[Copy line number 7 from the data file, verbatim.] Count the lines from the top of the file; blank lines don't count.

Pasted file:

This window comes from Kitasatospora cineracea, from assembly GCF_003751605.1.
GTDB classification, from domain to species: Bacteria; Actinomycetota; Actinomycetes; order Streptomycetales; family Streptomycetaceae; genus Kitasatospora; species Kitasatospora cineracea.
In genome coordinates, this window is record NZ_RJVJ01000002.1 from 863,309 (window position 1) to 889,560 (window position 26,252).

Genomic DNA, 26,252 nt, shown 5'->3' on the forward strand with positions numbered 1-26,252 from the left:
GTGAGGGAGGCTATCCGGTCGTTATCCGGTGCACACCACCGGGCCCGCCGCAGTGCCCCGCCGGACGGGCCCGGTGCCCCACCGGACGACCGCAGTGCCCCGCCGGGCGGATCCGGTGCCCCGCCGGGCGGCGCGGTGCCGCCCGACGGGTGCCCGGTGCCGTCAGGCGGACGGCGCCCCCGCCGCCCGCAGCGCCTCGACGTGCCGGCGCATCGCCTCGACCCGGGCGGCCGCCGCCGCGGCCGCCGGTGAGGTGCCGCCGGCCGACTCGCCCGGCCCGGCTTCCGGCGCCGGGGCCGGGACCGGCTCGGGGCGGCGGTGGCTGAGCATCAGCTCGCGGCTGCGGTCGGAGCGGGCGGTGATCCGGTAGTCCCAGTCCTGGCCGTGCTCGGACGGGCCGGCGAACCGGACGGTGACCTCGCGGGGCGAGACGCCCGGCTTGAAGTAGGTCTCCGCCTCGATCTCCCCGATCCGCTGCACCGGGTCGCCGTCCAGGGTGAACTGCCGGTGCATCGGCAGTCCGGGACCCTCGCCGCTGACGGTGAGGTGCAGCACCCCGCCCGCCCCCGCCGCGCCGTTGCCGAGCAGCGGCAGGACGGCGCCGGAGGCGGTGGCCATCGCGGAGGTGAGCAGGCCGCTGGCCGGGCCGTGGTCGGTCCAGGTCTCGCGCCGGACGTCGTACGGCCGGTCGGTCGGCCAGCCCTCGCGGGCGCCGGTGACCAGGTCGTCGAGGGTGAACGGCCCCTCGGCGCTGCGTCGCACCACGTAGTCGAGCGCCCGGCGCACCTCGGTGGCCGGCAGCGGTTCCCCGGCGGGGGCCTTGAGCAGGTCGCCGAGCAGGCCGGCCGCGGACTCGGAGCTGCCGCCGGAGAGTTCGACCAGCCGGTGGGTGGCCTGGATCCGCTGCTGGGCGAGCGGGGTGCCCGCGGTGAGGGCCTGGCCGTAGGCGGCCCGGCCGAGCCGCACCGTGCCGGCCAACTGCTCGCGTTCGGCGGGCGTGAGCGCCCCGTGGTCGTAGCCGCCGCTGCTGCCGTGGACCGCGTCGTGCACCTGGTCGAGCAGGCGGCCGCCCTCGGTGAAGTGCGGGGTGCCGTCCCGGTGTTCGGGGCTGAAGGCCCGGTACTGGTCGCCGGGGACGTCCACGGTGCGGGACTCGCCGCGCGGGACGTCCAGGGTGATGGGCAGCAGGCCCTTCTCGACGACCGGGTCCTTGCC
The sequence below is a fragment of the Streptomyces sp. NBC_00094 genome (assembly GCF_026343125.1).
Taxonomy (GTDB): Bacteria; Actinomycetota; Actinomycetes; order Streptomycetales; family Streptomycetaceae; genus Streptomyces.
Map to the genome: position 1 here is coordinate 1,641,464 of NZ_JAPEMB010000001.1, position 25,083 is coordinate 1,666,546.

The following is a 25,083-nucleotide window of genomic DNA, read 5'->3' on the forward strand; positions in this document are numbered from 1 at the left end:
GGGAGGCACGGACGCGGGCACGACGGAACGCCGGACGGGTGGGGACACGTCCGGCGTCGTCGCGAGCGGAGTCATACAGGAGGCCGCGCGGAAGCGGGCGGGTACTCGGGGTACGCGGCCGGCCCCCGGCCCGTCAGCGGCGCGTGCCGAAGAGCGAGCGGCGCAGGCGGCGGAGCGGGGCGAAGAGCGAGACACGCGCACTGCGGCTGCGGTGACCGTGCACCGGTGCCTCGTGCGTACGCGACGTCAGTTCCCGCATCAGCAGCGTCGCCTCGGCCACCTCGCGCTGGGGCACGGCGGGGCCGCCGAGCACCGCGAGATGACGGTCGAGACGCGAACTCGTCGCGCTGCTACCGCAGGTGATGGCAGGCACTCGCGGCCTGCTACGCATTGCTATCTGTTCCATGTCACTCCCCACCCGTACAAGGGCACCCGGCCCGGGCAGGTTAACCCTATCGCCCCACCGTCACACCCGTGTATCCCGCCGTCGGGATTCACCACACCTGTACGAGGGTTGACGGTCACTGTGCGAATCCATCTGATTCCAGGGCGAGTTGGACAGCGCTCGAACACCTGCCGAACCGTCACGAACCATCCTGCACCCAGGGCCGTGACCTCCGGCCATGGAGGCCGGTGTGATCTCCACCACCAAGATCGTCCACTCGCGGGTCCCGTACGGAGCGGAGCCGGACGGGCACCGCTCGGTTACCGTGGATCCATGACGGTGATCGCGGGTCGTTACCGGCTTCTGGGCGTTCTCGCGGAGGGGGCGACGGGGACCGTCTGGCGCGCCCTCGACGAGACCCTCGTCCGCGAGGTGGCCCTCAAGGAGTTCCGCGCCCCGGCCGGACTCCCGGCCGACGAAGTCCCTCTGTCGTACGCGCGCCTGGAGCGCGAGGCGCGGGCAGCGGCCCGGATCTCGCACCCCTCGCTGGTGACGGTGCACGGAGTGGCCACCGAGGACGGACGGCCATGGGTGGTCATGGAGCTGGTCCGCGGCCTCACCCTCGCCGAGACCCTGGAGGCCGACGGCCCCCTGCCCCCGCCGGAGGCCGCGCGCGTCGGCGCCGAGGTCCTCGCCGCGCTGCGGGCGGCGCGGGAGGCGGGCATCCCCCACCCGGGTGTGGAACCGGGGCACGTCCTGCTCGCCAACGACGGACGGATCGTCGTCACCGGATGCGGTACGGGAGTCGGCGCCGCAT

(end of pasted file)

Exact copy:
Taxonomy (GTDB): Bacteria; Actinomycetota; Actinomycetes; order Streptomycetales; family Streptomycetaceae; genus Streptomyces.